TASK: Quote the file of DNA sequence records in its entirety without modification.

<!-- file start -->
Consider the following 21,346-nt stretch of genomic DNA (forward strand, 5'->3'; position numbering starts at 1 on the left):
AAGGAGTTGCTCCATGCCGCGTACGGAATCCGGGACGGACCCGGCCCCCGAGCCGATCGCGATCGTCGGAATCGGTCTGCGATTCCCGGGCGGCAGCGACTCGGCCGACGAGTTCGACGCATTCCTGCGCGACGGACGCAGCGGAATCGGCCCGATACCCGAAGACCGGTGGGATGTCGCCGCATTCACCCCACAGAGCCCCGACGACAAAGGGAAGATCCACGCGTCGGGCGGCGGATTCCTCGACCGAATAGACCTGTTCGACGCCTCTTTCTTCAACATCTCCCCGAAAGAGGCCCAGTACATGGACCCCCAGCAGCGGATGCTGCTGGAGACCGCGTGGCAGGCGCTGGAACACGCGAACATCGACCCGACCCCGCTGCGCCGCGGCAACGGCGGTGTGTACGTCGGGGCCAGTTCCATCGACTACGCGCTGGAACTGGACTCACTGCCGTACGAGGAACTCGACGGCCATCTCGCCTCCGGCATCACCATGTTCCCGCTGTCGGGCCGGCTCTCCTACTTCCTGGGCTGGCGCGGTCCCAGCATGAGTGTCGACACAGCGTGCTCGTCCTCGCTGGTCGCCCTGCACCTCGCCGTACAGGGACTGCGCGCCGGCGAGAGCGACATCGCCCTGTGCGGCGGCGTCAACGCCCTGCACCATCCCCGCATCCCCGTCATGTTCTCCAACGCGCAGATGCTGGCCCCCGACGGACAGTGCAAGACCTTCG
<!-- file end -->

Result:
Consider the following 21,346-nt stretch of genomic DNA (forward strand, 5'->3'; position numbering starts at 1 on the left):
AAGGAGTTGCTCCATGCCGCGTACGGAATCCGGGACGGACCCGGCCCCCGAGCCGATCGCGATCGTCGGAATCGGTCTGCGATTCCCGGGCGGCAGCGACTCGGCCGACGAGTTCGACGCATTCCTGCGCGACGGACGCAGCGGAATCGGCCCGATACCCGAAGACCGGTGGGATGTCGCCGCATTCACCCCACAGAGCCCCGACGACAAAGGGAAGATCCACGCGTCGGGCGGCGGATTCCTCGACCGAATAGACCTGTTCGACGCCTCTTTCTTCAACATCTCCCCGAAAGAGGCCCAGTACATGGACCCCCAGCAGCGGATGCTGCTGGAGACCGCGTGGCAGGCGCTGGAACACGCGAACATCGACCCGACCCCGCTGCGCCGCGGCAACGGCGGTGTGTACGTCGGGGCCAGTTCCATCGACTACGCGCTGGAACTGGACTCACTGCCGTACGAGGAACTCGACGGCCATCTCGCCTCCGGCATCACCATGTTCCCGCTGTCGGGCCGGCTCTCCTACTTCCTGGGCTGGCGCGGTCCCAGCATGAGTGTCGACACAGCGTGCTCGTCCTCGCTGGTCGCCCTGCACCTCGCCGTACAGGGACTGCGCGCCGGCGAGAGCGACATCGCCCTGTGCGGCGGCGTCAACGCCCTGCACCATCCCCGCATCCCCGTCATGTTCTCCAACGCGCAGATGCTGGCCCCCGACGGACAGTGCAAGACCTTCG